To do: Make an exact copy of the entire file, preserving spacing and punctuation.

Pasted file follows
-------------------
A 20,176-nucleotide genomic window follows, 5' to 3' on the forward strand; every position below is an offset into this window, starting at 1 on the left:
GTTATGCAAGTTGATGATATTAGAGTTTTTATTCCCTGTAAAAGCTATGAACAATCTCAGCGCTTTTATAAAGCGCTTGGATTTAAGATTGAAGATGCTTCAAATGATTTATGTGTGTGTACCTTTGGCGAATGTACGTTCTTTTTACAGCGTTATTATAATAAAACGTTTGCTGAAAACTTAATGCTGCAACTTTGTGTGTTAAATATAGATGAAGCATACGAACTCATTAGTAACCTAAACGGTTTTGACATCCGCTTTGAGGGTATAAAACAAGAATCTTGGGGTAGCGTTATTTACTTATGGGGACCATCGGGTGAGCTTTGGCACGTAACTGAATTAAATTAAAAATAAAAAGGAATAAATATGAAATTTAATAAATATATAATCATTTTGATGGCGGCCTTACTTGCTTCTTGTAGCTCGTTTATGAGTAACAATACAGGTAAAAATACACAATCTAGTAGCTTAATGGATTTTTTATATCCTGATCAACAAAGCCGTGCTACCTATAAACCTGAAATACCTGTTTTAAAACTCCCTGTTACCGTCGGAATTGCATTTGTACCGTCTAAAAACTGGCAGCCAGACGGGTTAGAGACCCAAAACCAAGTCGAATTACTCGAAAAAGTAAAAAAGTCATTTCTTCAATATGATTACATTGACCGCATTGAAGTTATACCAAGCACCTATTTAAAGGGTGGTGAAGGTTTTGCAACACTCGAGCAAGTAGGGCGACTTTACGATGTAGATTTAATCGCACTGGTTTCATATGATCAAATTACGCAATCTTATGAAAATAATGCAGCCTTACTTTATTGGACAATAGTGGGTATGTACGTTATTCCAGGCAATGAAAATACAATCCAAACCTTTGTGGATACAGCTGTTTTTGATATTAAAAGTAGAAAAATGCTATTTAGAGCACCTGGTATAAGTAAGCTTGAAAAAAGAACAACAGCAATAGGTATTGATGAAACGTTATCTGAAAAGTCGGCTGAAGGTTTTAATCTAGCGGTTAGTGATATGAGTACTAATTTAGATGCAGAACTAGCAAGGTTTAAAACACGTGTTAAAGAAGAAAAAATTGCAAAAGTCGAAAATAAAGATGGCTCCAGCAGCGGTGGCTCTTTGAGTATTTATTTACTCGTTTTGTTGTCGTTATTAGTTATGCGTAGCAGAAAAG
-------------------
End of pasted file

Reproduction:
A 20,176-nucleotide genomic window follows, 5' to 3' on the forward strand; every position below is an offset into this window, starting at 1 on the left:
GTTATGCAAGTTGATGATATTAGAGTTTTTATTCCCTGTAAAAGCTATGAACAATCTCAGCGCTTTTATAAAGCGCTTGGATTTAAGATTGAAGATGCTTCAAATGATTTATGTGTGTGTACCTTTGGCGAATGTACGTTCTTTTTACAGCGTTATTATAATAAAACGTTTGCTGAAAACTTAATGCTGCAACTTTGTGTGTTAAATATAGATGAAGCATACGAACTCATTAGTAACCTAAACGGTTTTGACATCCGCTTTGAGGGTATAAAACAAGAATCTTGGGGTAGCGTTATTTACTTATGGGGACCATCGGGTGAGCTTTGGCACGTAACTGAATTAAATTAAAAATAAAAAGGAATAAATATGAAATTTAATAAATATATAATCATTTTGATGGCGGCCTTACTTGCTTCTTGTAGCTCGTTTATGAGTAACAATACAGGTAAAAATACACAATCTAGTAGCTTAATGGATTTTTTATATCCTGATCAACAAAGCCGTGCTACCTATAAACCTGAAATACCTGTTTTAAAACTCCCTGTTACCGTCGGAATTGCATTTGTACCGTCTAAAAACTGGCAGCCAGACGGGTTAGAGACCCAAAACCAAGTCGAATTACTCGAAAAAGTAAAAAAGTCATTTCTTCAATATGATTACATTGACCGCATTGAAGTTATACCAAGCACCTATTTAAAGGGTGGTGAAGGTTTTGCAACACTCGAGCAAGTAGGGCGACTTTACGATGTAGATTTAATCGCACTGGTTTCATATGATCAAATTACGCAATCTTATGAAAATAATGCAGCCTTACTTTATTGGACAATAGTGGGTATGTACGTTATTCCAGGCAATGAAAATACAATCCAAACCTTTGTGGATACAGCTGTTTTTGATATTAAAAGTAGAAAAATGCTATTTAGAGCACCTGGTATAAGTAAGCTTGAAAAAAGAACAACAGCAATAGGTATTGATGAAACGTTATCTGAAAAGTCGGCTGAAGGTTTTAATCTAGCGGTTAGTGATATGAGTACTAATTTAGATGCAGAACTAGCAAGGTTTAAAACACGTGTTAAAGAAGAAAAAATTGCAAAAGTCGAAAATAAAGATGGCTCCAGCAGCGGTGGCTCTTTGAGTATTTATTTACTCGTTTTGTTGTCGTTATTAGTTATGCGTAGCAGAAAAG